A Vaccine For Cancer? MIT Researchers Have Some News

(Photo by Allison Joyce/Getty Images)

Font Size:

Researchers from the Massachusetts Institute of Technology (MIT) identified neoantigens which have a potential of destroying cancerous cells when incorporated in a vaccine, a Thursday report shows.

T cells in the human body react to cancerous proteins, or neoantigens, helping the immune system battle the disease. However, the tumor may disable these T cells over time, allowing itself to grow unhindered.

The team led by MIT postdoctoral researcher Megan Burger found a way of reawakening T cells through vaccination. The scientists developed personalized cancer vaccines on the basis of neoantigens found in individual patients’ tumors. Clinical trials have shown that the method is promising in treating lung cancer and melanoma, according to MIT News.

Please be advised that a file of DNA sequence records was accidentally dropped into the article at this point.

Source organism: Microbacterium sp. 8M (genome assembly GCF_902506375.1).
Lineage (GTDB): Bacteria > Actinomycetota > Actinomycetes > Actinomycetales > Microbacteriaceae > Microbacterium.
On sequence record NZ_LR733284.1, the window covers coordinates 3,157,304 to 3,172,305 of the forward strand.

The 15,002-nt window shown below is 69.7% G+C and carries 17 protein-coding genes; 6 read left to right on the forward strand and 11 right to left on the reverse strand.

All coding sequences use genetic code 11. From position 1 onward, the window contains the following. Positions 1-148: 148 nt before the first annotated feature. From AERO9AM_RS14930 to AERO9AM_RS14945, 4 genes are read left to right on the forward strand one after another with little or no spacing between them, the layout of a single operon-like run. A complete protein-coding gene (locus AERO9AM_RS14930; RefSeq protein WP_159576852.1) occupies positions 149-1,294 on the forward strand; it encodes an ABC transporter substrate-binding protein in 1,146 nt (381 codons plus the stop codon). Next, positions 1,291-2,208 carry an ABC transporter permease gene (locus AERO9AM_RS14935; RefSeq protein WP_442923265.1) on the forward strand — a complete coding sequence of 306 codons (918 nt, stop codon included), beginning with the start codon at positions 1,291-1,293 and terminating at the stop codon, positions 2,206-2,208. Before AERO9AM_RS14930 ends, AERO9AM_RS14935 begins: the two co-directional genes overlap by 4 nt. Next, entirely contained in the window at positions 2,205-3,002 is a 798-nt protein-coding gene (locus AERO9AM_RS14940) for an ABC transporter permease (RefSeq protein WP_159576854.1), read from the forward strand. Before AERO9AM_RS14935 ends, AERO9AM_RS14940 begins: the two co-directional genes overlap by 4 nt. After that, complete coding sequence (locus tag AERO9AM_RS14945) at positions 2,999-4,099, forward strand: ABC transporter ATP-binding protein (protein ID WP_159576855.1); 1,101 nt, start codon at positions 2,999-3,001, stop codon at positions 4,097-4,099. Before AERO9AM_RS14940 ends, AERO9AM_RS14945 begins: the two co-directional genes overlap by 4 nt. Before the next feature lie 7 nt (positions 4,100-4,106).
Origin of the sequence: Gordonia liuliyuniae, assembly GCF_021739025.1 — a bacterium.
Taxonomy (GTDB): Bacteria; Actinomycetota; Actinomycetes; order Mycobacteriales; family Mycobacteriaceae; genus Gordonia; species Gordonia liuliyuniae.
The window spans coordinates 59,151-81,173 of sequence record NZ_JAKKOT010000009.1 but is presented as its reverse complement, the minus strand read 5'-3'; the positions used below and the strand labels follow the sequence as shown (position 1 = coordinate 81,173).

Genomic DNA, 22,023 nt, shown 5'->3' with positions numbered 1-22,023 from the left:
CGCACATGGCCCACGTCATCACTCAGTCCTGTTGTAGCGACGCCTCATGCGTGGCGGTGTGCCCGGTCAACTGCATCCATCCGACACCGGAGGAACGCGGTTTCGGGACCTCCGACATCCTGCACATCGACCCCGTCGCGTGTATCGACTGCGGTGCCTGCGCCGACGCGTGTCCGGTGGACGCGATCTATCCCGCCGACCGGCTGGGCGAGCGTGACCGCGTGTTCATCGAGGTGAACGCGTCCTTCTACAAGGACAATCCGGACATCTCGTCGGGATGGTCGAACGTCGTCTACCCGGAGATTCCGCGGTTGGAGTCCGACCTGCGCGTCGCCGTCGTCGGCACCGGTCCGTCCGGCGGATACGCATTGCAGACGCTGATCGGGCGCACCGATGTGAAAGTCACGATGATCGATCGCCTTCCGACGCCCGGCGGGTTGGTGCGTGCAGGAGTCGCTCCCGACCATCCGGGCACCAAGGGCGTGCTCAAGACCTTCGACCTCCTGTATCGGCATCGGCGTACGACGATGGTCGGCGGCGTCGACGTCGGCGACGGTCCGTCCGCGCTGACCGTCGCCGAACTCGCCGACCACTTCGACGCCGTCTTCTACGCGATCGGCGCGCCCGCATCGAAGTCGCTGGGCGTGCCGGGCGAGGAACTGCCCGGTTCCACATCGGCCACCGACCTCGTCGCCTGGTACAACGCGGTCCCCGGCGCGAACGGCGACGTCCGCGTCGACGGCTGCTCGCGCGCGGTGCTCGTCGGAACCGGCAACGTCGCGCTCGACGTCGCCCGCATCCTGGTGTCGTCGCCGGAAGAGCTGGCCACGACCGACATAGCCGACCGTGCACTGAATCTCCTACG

“These therapies work amazingly in a subset of patients, but the vast majority still don’t respond very well,” Burger said. “A lot of the research in our lab is aimed at trying to understand why that is and what we can do therapeutically to get more of those patients responding.”

As part of the experiment, the scientists vaccinated mice suffering from lung tumors with one of the identified neoantigens. The tumors in the animals shrank by an average of 27 percent as a result, the research shows. (RELATED: Trials Begin For Blood Test That Claims To Detect Up To 50 Types Of Cancer)

“The T cells proliferate more, they target the tumors better, and we see an overall decrease in lung tumor burden in our mouse model as a result of the therapy,” Burger added.